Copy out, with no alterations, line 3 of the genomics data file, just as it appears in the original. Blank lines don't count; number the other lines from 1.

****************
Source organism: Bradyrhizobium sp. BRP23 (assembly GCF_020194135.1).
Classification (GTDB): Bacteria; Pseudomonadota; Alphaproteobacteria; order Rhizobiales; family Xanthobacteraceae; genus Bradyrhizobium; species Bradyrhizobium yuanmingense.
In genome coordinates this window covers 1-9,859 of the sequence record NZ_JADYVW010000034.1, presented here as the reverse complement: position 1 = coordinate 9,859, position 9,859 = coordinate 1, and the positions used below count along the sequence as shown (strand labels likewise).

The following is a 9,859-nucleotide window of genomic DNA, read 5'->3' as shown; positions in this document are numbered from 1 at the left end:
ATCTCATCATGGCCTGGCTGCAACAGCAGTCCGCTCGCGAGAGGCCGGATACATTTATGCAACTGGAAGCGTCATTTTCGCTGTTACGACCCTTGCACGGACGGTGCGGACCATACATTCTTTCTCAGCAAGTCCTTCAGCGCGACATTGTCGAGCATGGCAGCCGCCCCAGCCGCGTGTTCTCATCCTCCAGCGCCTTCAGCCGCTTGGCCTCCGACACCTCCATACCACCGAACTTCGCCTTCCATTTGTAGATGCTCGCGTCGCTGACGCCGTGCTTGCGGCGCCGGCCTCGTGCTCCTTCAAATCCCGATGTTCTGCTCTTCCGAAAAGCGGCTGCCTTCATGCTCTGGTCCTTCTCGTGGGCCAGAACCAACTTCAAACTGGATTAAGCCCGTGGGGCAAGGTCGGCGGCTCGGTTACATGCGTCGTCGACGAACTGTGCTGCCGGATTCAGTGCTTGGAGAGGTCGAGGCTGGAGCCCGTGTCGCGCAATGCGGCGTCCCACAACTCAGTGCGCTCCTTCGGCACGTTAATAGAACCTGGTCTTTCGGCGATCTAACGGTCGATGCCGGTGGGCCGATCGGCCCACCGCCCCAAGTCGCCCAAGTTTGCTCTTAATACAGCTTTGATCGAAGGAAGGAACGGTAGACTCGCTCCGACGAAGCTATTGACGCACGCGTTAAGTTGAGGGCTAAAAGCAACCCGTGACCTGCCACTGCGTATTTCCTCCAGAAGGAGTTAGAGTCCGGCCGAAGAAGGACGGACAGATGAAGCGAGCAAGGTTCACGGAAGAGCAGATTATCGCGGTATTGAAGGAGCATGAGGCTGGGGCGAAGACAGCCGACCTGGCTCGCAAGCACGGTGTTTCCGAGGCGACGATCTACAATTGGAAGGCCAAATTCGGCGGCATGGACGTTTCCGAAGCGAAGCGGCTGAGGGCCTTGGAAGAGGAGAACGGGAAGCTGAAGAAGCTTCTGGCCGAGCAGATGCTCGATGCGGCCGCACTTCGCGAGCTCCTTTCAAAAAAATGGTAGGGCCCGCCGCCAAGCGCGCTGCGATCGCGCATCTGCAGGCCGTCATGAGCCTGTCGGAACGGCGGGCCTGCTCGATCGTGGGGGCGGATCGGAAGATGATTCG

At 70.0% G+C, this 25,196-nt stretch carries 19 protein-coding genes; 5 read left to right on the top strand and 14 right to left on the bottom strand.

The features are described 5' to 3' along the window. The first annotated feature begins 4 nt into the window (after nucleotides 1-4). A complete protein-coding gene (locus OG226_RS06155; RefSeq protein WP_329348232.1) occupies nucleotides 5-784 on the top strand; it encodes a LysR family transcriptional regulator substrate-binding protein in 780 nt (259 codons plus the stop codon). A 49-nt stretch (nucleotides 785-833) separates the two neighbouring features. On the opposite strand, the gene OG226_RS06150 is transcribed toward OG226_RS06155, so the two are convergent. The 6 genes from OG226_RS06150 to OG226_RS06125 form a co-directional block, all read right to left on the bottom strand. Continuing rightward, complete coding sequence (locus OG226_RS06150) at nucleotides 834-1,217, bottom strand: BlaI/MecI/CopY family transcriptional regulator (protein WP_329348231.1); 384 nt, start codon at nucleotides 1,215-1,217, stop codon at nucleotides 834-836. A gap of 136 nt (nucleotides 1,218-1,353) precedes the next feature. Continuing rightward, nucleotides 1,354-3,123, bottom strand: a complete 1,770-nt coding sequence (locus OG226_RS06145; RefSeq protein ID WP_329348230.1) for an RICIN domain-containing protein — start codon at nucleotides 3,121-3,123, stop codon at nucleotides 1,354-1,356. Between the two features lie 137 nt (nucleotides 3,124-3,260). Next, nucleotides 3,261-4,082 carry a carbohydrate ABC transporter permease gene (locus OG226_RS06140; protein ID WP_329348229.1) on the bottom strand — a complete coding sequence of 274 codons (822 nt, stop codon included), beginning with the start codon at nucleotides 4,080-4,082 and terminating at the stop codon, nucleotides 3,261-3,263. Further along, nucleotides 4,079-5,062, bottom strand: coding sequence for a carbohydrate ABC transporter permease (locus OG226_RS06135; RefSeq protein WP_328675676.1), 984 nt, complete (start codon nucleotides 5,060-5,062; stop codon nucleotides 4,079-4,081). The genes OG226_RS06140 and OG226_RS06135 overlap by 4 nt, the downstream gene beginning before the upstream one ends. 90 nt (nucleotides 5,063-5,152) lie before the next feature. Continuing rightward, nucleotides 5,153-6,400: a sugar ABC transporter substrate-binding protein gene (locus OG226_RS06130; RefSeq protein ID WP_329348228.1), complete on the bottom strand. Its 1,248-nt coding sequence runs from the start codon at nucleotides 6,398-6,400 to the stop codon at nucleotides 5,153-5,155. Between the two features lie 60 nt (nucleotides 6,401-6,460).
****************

In genome coordinates this window covers 1-9,859 of the sequence record NZ_JADYVW010000034.1, presented here as the reverse complement: position 1 = coordinate 9,859, position 9,859 = coordinate 1, and the positions used below count along the sequence as shown (strand labels likewise).